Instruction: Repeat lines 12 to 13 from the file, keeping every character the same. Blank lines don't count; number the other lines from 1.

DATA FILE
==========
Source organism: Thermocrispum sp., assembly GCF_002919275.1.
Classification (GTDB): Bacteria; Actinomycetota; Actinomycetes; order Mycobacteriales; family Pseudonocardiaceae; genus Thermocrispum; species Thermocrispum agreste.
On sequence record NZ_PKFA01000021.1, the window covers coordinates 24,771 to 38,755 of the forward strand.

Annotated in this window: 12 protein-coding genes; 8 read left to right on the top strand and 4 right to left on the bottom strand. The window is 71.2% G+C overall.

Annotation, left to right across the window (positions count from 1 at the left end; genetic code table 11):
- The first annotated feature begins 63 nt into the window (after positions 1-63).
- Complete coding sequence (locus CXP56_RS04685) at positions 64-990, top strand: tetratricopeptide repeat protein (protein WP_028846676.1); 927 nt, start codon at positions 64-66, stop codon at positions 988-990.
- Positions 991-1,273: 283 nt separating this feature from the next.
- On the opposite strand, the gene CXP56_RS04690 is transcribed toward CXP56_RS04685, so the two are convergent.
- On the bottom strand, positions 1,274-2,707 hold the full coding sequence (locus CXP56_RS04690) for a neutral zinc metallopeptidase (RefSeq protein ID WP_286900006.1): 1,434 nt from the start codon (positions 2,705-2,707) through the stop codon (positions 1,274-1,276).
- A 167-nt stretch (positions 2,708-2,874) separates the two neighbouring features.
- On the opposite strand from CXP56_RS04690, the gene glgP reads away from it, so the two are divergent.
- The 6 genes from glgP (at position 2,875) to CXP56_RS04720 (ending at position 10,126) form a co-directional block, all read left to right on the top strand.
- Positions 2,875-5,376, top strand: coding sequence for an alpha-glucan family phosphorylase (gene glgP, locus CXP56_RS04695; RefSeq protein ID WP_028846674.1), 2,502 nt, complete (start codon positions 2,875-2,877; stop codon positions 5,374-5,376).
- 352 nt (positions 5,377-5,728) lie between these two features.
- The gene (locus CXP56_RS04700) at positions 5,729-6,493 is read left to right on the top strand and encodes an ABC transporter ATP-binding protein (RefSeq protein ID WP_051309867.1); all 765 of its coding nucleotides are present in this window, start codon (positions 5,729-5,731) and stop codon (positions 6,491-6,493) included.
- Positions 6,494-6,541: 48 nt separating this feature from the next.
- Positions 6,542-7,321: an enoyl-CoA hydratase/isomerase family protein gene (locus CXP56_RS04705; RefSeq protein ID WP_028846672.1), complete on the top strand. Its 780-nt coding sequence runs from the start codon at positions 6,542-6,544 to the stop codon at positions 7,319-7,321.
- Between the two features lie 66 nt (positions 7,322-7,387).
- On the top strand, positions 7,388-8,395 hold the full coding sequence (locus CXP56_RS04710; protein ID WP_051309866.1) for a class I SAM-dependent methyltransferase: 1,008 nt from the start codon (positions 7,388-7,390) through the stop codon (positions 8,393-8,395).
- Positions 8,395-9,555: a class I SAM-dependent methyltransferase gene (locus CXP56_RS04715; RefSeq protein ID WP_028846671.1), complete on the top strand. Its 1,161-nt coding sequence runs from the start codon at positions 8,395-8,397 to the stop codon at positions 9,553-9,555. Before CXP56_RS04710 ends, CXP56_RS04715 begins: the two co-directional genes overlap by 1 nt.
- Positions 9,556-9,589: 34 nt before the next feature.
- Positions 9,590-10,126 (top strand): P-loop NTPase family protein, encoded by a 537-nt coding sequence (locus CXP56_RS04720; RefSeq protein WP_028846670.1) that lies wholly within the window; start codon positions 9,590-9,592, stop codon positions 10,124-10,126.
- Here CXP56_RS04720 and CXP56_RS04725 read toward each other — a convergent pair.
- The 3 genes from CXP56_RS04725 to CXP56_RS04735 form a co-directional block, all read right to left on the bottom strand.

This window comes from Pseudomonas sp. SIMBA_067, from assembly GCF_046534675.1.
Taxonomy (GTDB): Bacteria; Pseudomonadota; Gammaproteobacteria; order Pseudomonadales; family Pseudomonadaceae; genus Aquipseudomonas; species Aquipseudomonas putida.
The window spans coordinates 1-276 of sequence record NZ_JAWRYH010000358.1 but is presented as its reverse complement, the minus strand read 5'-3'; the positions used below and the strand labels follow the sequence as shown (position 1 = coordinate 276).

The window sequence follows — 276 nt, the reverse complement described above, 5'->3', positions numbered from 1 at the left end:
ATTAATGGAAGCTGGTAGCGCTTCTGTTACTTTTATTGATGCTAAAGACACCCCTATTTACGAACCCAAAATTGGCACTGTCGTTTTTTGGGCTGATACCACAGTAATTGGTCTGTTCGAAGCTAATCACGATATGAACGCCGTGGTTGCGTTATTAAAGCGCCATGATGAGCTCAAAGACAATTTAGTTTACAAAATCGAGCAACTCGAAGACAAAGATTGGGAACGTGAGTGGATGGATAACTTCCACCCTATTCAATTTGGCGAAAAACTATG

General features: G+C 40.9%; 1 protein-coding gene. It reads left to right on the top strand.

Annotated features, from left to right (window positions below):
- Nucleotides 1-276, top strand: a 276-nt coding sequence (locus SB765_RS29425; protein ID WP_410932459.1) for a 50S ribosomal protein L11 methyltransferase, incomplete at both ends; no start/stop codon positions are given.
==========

- On the opposite strand from CXP56_RS04690, the gene glgP reads away from it, so the two are divergent.
- The 6 genes from glgP (at position 2,875) to CXP56_RS04720 (ending at position 10,126) form a co-directional block, all read left to right on the top strand.